Today is National Day of Unplugging, initiated by a national organization called Reboot. The idea is to "reboot" the ancient, Biblically prescribed Jewish tradition of observing the weekly Sabbath. I couldn't agree more. In fact, I publicly confessed my technological sins for a local neighborhood newspaper that covered National Day of Unplugging, aka the Sabbath Initiative.
Sabbath, or Shabbat in Hebrew, is more than a weekly day of rest; it is also a spiritual practice, a mindset, an intention. Sometimes I playfully refer to it as "Shabbatsana," since there are so many people paying big bucks to learn how to meditate, or attend a silent retreat at a local Buddhist retreat center. But there are actually free, simple ways we can practice Shabbatsana, or observe the Sabbath, by unplugging from technology, abstaining from our usual everyday behaviors and carving out time to renew our souls, our bodies, our minds.
Everything else will disappear
Do you think we could do that?
I think we could do that, yea.
Can we turn down the world,
Turn up the love.
–lyrics from "Turn Down the World" by Billy Mann
My recent yoga injury has forced me to slow down and unplug by necessity. I have literally been unable to move, or sit, in my familiar, habitual patterns. I have had to abstain from or modify some of my basic everyday movements and habits in order to heal. (I did manage to find some comic relief in the fact that I injured my sacro-iliac joint; there must be some ironic sacred spin on this whole thing!) Sometimes unplugging isn't optional.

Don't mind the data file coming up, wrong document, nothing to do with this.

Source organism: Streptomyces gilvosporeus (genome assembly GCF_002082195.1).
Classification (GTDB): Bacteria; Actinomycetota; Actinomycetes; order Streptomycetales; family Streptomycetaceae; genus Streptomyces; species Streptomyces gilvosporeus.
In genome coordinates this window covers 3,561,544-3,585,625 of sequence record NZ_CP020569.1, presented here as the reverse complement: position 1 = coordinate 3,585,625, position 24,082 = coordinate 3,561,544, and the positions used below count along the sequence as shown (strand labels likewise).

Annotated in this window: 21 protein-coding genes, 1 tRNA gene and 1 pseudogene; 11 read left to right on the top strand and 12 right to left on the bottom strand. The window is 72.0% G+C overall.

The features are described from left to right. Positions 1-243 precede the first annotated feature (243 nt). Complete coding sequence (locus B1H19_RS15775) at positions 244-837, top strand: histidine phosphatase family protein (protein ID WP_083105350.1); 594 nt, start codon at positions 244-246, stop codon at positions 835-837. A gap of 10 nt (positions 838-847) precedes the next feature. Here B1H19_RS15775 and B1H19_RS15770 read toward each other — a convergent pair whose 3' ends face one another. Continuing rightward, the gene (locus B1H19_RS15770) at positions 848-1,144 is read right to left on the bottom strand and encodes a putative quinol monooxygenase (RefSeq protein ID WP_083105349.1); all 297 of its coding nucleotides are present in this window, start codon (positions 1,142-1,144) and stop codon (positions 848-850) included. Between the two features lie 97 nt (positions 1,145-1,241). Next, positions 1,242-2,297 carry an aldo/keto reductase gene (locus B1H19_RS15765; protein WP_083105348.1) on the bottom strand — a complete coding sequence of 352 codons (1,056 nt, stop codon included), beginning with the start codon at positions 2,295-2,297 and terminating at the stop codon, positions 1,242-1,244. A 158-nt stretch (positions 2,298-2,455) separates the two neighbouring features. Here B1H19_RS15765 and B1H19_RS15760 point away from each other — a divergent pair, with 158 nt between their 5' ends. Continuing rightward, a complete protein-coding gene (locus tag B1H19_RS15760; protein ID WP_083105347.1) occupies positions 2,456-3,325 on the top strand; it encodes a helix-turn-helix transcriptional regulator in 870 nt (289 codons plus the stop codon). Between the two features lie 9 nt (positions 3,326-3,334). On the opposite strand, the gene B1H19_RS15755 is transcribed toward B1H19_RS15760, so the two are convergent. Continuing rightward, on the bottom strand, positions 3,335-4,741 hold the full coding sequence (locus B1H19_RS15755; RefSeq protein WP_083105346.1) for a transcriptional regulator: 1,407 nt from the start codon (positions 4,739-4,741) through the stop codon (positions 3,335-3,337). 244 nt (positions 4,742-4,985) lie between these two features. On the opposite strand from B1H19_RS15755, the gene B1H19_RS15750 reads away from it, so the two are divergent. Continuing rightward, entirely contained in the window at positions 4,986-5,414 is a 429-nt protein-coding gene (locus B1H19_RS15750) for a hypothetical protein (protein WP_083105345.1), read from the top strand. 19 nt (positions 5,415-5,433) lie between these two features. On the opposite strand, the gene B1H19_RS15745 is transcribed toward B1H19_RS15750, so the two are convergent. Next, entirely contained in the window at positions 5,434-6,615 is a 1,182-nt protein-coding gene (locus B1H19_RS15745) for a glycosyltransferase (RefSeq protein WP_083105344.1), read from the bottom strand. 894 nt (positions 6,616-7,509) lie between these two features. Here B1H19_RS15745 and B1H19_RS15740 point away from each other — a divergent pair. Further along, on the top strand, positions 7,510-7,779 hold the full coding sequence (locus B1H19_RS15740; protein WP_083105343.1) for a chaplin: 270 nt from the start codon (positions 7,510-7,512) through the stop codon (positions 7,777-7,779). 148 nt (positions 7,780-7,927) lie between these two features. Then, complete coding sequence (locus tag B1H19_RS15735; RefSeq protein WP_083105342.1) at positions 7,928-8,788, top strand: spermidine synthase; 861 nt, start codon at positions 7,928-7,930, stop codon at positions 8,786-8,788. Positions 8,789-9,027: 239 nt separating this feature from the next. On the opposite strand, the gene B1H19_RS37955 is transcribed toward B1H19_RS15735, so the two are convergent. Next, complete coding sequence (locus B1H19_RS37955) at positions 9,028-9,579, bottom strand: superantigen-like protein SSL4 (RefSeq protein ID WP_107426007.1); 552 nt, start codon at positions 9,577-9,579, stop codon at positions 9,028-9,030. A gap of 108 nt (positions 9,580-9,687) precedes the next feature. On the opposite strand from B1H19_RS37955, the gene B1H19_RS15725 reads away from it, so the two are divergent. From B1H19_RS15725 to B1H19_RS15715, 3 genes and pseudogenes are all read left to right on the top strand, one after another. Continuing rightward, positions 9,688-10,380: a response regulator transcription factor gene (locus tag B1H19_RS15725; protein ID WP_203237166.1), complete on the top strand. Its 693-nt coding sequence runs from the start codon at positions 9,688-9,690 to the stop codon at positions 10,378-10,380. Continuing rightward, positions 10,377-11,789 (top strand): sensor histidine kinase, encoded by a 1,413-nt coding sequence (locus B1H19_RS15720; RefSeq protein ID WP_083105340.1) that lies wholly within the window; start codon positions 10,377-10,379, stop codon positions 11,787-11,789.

Some of my Christian friends and colleagues are currently practicing a form of unplugging for Lent, consciously choosing to abstain from one of their regular habits or indulgences in order to prepare spiritually for Easter.
Unplugging involves more than just twenty-five hours without technology; it is an invitation to step outside of our comfort zones and connect in an entirely different way than we do during the rest of the week. Shabbat practice is not for the purpose of making us feel deprived or self-righteous–in fact, quite the opposite. Shabbat is actually radical, transformational, and replenishing.
Yesterday I watched a mother and daughter having lunch at a local sushi restaurant, and the mom was texting and emailing on her iPhone the entire time. They barely spoke three words to one another. So much for quality family time.
While I have delighted in reconnecting with old friends, ex-lovers or colleagues via social networking, it is hardly a satisfying substitute for face-to-face connection, a hug, a shared cup of tea.
We don't have to wait to feel ready to change our habits; I think most of the time it's actually about feeling willing. When I am willing to tell the truth, or try something new, or turn off the Crackberry–whatever habit or coping strategy I want to cling to feverishly–Shabbat is a reminder for me to take a leap of faith, to be willing to let go even if I'm not ready.
Faith. Willingness. Turn up the love.